During Paul’s two-year stay in Ephesus (Acts 19:10), a man named Apollos ministered to the Jews in Corinth. It says in Acts 19:27-28 that Apollos “helped them much which had believed through grace: for he mightily convinced the Jews, and that publickly, shewing by the scriptures that Jesus was Christ.” Apparently, Apollos’ method of teaching was different than Paul’s. Paul was opposed by the Jews in Corinth and it was there that he “shook his raiment, and said unto them, Your blood be upon your own heads; I am clean: from henceforth I will go to the Gentiles” (Acts 18:6). Apollos on the other hand was born at Alexandria and was described as “an eloquent man, and mighty in the scriptures” (Acts 18:24), meaning Apollos was a great speaker that was probably able to captivate his audience with his relevant application of God’s word and understanding of Christian living.
The stark difference between Paul and Apollos’ styles of preaching caused the believers at Corinth to prefer one them over the other and to form subgroups or cliques that divided the congregation. In his first letter to the Corinthians, Paul addressed this problem in a very direct manner. He stated:
I appeal to you, brothers, by the name of our Lord Jesus Christ, that all of you agree, and that there be no divisions among you, but that you be united in the same mind and the same judgment. For it has been reported to me by Chloe’s people that there is quarreling among you, my brothers. What I mean is that each one of you says, “I follow Paul,” or “I follow Apollos,” or “I follow Cephas,” or “I follow Christ.” (1 Corinthians 1:10-12, ESV)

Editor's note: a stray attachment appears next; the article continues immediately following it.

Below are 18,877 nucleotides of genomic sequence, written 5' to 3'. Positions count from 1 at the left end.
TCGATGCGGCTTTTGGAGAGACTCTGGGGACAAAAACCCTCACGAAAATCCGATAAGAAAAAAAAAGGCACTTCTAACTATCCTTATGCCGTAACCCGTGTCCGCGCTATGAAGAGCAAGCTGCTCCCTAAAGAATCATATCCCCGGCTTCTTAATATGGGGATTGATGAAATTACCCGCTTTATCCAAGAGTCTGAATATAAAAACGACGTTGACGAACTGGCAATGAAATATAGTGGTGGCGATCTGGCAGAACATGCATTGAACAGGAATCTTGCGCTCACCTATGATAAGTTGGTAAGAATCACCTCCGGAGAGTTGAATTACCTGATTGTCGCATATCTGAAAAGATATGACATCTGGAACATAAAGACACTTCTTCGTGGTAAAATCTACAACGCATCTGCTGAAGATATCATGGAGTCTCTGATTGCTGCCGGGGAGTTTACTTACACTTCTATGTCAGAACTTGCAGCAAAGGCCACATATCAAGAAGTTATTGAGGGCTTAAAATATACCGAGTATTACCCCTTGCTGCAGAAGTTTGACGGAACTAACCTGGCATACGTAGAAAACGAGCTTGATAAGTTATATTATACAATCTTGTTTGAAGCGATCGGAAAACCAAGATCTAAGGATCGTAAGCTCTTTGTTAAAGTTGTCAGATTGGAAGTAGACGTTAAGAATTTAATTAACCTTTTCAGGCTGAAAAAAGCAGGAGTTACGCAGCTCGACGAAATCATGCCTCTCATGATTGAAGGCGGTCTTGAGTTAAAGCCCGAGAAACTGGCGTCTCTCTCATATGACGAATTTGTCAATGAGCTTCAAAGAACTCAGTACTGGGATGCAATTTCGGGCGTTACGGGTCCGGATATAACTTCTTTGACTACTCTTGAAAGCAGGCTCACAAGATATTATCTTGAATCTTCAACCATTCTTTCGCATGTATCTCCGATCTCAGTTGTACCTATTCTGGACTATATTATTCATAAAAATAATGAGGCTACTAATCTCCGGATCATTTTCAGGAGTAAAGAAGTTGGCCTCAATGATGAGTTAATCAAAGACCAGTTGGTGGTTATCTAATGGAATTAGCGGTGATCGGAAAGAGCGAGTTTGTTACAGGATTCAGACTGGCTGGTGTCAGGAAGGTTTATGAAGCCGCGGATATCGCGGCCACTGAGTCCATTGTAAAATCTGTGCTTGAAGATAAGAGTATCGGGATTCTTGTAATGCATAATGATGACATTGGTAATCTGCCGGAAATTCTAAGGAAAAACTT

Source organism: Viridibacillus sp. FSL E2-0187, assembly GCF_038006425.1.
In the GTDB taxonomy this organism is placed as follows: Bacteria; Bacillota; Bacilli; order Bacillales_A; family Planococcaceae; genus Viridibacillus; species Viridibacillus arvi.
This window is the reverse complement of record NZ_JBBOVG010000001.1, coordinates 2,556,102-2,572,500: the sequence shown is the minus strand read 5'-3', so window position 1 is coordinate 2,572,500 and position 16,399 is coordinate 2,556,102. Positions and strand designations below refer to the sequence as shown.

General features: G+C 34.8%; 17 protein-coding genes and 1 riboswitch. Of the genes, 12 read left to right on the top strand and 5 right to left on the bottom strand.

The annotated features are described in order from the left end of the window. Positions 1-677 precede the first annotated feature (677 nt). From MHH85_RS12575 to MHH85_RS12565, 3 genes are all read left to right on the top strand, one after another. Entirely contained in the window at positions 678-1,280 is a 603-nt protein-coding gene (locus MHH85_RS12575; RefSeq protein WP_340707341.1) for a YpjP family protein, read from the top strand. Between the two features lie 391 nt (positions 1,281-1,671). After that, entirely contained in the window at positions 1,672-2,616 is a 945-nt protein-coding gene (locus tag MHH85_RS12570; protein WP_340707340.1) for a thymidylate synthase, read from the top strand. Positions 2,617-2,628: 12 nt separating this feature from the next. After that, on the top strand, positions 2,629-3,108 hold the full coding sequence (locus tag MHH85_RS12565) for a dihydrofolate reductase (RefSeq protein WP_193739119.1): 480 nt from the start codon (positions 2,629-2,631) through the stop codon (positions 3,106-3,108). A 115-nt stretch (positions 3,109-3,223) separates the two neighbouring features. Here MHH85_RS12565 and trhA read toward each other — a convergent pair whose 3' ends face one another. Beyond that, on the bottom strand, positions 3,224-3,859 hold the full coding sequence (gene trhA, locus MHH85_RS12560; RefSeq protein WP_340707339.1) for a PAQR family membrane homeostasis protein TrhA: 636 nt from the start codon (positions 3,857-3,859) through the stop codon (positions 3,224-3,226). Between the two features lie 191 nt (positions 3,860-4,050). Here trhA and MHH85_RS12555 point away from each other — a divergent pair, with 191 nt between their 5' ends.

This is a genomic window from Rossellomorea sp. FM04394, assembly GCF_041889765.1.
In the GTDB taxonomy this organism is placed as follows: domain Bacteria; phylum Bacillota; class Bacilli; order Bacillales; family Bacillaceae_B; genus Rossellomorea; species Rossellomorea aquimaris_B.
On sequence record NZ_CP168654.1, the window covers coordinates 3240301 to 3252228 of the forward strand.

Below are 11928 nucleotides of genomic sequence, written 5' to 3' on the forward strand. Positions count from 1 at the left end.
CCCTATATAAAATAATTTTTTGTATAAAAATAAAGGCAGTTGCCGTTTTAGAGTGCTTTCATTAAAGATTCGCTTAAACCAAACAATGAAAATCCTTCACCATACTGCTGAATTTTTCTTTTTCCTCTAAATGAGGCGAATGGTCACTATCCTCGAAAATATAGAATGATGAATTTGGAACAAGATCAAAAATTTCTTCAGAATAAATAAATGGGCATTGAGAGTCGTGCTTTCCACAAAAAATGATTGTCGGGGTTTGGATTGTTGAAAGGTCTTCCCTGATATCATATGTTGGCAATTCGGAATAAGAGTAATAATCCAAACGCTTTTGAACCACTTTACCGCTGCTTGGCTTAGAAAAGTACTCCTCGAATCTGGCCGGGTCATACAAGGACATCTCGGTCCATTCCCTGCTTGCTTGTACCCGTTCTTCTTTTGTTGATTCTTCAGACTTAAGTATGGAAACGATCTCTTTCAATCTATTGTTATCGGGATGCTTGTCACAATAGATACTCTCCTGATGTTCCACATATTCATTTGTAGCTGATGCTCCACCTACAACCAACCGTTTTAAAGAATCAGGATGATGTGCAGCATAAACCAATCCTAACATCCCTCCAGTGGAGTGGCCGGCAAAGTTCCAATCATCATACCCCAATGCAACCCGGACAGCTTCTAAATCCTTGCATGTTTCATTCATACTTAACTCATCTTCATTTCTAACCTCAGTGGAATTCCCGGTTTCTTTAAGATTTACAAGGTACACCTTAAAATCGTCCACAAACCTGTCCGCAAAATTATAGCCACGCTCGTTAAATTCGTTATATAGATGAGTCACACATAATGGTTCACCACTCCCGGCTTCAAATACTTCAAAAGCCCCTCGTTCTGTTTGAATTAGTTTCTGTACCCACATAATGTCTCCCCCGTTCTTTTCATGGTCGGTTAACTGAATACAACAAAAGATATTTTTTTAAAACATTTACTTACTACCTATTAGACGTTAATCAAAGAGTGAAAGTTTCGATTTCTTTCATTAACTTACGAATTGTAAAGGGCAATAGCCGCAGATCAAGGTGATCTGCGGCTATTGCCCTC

Paul’s argument against the divisions that were occurring in Corinth was that no man could claim credit for the salvation of others. Paul stated, “For the preaching of the cross is to them that perish foolishness: but unto us which are saved it is the power of God…For after that in the wisdom of God the world by wisdom knew not God, it pleased God by the foolishness of preaching to save them that believe” (1 Corinthians 1:18, 21).
Paul’s reference to the foolishness of preaching in 1 Corinthians 1:21 was meant to stress the absurdity of the idea that a person could be saved by someone explaining the scriptures to him. Paul pointed out that a person had to be “called” or invited into God’s kingdom and that it was the power of God that made it possible for people to accept Christ and be born again (1 Corinthians 1:24). Therefore, Paul concluded, “that your faith should not stand in the wisdom of men, but in the power of God” (1 Corinthians 2:5). Paul went on to say that true wisdom was a gift from God and explained that the power of God was conveyed through his Holy Spirit. According to Paul, God can only reveal things to us through his Spirit and he stated, “For what man knoweth the things of a man, save the spirit of man which is in him? even so the things of God knoweth no man but the Spirit of God” (1 Corinthians 2:10-11).